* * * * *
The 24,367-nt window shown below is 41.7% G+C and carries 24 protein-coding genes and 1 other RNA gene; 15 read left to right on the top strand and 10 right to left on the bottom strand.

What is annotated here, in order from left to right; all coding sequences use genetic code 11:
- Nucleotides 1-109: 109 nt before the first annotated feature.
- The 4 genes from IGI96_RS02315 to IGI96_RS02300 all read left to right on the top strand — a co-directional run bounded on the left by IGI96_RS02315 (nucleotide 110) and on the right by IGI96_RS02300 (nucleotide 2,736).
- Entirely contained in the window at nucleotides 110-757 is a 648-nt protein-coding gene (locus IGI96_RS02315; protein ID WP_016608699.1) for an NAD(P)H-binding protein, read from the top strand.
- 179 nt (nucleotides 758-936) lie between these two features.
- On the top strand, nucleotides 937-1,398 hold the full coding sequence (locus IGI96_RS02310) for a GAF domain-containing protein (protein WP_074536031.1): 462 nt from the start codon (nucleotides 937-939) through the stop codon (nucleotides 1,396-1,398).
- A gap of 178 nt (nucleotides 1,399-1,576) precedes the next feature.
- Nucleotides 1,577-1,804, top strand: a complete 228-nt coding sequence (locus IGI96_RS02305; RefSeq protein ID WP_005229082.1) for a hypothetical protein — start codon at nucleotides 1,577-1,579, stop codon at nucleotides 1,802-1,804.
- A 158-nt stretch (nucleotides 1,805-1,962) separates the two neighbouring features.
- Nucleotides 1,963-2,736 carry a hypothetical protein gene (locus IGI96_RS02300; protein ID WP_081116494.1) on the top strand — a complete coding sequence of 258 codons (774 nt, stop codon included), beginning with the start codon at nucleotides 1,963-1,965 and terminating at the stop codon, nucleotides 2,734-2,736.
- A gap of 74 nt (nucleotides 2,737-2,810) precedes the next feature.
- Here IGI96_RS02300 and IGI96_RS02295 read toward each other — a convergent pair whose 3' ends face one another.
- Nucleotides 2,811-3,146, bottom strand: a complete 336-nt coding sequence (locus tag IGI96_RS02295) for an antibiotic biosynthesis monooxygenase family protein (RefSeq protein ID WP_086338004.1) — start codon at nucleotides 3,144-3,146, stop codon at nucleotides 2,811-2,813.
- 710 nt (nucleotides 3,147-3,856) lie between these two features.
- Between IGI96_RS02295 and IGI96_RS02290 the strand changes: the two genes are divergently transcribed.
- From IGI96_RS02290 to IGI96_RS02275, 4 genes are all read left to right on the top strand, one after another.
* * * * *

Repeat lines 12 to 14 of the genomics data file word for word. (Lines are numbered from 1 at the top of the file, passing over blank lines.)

- A gap of 74 nt (nucleotides 2,737-2,810) precedes the next feature.
- Here IGI96_RS02300 and IGI96_RS02295 read toward each other — a convergent pair whose 3' ends face one another.
- Nucleotides 2,811-3,146, bottom strand: a complete 336-nt coding sequence (locus tag IGI96_RS02295) for an antibiotic biosynthesis monooxygenase family protein (RefSeq protein ID WP_086338004.1) — start codon at nucleotides 3,144-3,146, stop codon at nucleotides 2,811-2,813.